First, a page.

Tigers Spotlight: Pitching The Future

The Detroit Tigers are a bad baseball team. There aren’t many people out there who would argue otherwise with you, and if they did odds are they’re huffing paint outside the wreckage of Tigers stadium. Even the Tigers themselves know this, and are OK with it. For a long time, the team was very similar to the White Sox of the late 2000-2013 era. The farm system was treated like a debit card, to be swiped whenever a piece needed to be added to the roster at the deadline for a playoff run.

Much like most debit cards, there was a limit. The Tigers bottomed out of that limit at the end of the 2014 season, their last appearance in the playoffs where they were broomed right out by the Baltimore Orioles (another team that sits at rock bottom right now). This last push by the Tigers was the result of Mike Ilitch desperately wanting to win a World Series before passing away (which he eventually did in February of 2017). For the next few years the Tigers were in the sort of limbo that kills the future of baseball franchises; not bad enough to get the high ranked young talent in the draft, but not good enough to go anywhere in the playoffs.

Finally in 2017 with Ilitch dead and gone, the Tigers bit the bullet and decided for a full rebuild. The problem at that point was that all of their best talent was either on the last year of their deals (Justin Upton), in the middle of the worst stretch of their careers (Justin Verlander), or just too damn expensive and old (Miguel Cabrera and Victor Martinez). So the return for all these guys was not going to be the type that can jump start a rebuild and shorten it by a few years like (hopefully) the White Sox got for trading Sale, Q, and Eaton (remember forever that the Sox got Giolito and Lopez for Adam fucking Eaton).

This left the Tigers with one option, that being the “suck so bad you build through the draft” one, which is exactly what they’ve done. It’s been an ugly few years on the west side of Detroit Rock City, but it’s yielded results in terms of farm system rankings. To start the year, most analysts had the Tigers somewhere around the 10-11th best system in the league. After re-ranking the teams after the trade deadline and adjusting for some callups around MLB the Tigers now are just outside of the top 5, usually around the 6-7 position. Jim Callis of MLB.COM has the Tigers at 6th best in the league after all the deadline shakeups.

Sitting in the 1 and 2 spots for Detroit in the farm system rankings are former #1 pick Casey Mize (and #2 overall in prospect rankings) and Matt Manning, both of whom are right handed pitchers. Mize had some shoulder issues this year, but when healthy dominated the hitters of high A level and AA. He will begin next season (shoulder permitting) at AAA and much like Dylan Cease end up on the big league roster at some point after June. Manning has progressed on a very similar path, laying waste to the AA level this season and earning a few honors along the way, including Eastern League Pitcher Of The Year and Baseball America’s pick for best Tigers minor league player.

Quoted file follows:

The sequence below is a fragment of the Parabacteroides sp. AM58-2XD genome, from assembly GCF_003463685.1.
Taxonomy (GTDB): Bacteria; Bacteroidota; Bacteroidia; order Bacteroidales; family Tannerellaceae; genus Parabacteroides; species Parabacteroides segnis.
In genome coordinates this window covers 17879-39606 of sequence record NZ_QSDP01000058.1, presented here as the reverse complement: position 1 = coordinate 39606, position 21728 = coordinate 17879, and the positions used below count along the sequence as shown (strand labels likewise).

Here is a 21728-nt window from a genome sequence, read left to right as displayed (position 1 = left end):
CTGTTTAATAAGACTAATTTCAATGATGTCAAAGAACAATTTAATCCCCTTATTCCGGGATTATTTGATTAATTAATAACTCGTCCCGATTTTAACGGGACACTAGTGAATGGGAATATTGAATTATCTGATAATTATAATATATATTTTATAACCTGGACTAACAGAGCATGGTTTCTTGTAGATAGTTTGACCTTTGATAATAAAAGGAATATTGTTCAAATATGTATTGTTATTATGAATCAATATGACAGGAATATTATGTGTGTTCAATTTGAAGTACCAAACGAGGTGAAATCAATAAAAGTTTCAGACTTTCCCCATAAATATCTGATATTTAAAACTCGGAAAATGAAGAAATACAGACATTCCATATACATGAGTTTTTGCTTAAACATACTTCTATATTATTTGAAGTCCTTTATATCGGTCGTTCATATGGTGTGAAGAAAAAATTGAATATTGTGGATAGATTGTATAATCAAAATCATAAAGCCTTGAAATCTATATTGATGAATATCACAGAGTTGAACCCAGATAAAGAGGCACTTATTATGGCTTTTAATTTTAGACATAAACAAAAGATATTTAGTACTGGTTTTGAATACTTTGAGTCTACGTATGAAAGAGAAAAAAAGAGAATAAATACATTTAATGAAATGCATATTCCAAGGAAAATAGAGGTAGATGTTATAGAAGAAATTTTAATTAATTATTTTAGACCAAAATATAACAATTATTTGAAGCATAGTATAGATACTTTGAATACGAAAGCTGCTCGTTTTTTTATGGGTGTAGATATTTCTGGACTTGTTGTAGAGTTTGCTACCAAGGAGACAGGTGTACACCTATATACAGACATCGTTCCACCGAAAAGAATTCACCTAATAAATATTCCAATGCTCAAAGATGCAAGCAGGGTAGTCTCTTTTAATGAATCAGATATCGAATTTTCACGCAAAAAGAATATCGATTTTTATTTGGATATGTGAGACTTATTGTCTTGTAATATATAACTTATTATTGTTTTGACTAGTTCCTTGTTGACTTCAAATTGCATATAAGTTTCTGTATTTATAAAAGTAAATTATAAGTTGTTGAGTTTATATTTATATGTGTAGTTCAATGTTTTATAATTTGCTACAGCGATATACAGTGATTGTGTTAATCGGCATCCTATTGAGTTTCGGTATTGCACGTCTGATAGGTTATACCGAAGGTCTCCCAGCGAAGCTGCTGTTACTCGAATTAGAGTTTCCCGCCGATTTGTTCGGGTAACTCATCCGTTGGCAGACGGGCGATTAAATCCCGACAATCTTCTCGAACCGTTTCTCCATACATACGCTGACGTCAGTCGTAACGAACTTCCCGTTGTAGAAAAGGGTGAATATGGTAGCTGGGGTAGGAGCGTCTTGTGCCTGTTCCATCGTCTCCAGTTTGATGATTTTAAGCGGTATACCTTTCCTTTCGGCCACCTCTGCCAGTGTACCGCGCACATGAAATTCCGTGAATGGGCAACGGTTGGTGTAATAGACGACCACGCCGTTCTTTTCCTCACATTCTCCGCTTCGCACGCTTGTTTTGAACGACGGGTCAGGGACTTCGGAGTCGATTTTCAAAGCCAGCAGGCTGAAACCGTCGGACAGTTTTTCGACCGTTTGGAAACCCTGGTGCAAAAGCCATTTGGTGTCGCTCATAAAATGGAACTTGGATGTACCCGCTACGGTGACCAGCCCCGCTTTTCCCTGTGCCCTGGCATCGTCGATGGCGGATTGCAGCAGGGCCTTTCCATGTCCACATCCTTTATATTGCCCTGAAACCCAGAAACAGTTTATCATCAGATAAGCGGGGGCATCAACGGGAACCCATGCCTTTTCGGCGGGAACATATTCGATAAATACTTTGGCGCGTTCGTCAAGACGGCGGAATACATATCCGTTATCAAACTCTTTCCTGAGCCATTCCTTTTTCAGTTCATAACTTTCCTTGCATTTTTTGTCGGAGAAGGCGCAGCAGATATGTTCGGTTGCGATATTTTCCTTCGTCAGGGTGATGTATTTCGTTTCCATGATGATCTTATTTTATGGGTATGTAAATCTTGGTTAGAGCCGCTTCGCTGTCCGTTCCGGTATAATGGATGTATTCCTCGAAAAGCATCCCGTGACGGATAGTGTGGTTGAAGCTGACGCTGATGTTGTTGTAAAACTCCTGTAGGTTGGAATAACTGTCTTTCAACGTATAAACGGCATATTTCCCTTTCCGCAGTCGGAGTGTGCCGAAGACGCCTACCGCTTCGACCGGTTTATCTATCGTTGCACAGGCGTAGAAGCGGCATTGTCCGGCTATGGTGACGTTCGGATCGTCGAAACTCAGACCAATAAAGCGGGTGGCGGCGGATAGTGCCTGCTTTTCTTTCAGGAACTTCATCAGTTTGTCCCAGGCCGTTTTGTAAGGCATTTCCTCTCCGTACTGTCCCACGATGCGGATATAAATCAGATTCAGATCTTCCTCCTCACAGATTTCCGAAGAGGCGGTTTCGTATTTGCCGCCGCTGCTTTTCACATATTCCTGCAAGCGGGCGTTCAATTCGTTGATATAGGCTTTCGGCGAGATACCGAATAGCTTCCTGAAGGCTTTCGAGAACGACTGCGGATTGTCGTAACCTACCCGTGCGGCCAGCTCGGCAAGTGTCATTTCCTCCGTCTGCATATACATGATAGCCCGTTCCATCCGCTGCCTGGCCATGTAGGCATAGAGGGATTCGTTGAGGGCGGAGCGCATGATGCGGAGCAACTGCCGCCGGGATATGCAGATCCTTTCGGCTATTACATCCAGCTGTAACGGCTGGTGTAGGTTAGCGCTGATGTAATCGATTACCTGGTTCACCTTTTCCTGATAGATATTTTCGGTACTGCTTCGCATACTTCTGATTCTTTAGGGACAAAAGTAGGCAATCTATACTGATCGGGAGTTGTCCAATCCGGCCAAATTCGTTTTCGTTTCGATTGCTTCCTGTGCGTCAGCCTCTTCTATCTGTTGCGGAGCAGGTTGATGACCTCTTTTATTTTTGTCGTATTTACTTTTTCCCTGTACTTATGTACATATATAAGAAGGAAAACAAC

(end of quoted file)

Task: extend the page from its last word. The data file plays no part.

Six of the top ten spots in the Tigers minor league rankings are reserved for pitchers. Beau Burrows, Alex Faedo and Franklin Perez will all be throwing at the AA level or higher next season and Burrows may even break camp with the squad next March. Which is good for the Tigers, as they currently sit in the bottom 3rd of the AL in pitching, and without the breakout year from Matthew Boyd they might be sniffing Orioles territory.

For position players, the crop is lead by outfielder Riley Greene who’s the only Tigers position player currently in the top 100 ranked prospects in MiLB. Green is a solid contact hitter with solid power that projects out to 25+ dingers a year. His athletic tools grade out positively as well, but the kid is only 18 and probably can’t be counted on before 2021 at the earliest.

The next two callups for the Tigers offensively seem to be catcher Jake Rogers and SS Isaac Paredes, both of whom would be upgrades for the major league team as it stands. The rest are works in progress, pushing the Tigers window for contention back past 2022 which works well for the White Sox as it stands. Bless You Boys has a good rundown of the rest of the position player prospects for the Tigers here if you want to check it out.

The risk for Detroit having such a pitching-heavy top half of their system was apparent back in June when Mize was pulled from a game with shoulder pain that caused a collective gasp among the Tigers faithful. Fearing the worst, he was sent to Dr. James Death-Andrews and was given a diagnosis of shoulder inflammation. He pitched for another month and a half and then was shut down for the team for precautionary measures. Manning has so far avoided the injury bug that seems to plague young arms in the lower levels but there are no guarantees. If all breaks well for the Tigers they could have an amazing rotation in a few years. If they end up with the kind of luck the White Sox have had over the past 12 months, the window for them could be pushed even further back. With a team like the Tigers hard to watch enough as it is, it could spell doom for their attendance, which was already down almost 21% from 2017 to 2018.

The Tigers have charted a path through risky waters, but really no rebuild is guaranteed success. Their ultimate timeline will probably be more clear next June when they pick once again in the top 5 of the entry draft. If they take a polished college player like the Sox did with Andrew Vaughn it signals they expect to be competitive sooner rather than later. If they go a different route, it may signal another few long winters for the Tigers faithful. That would be quite all right with me.

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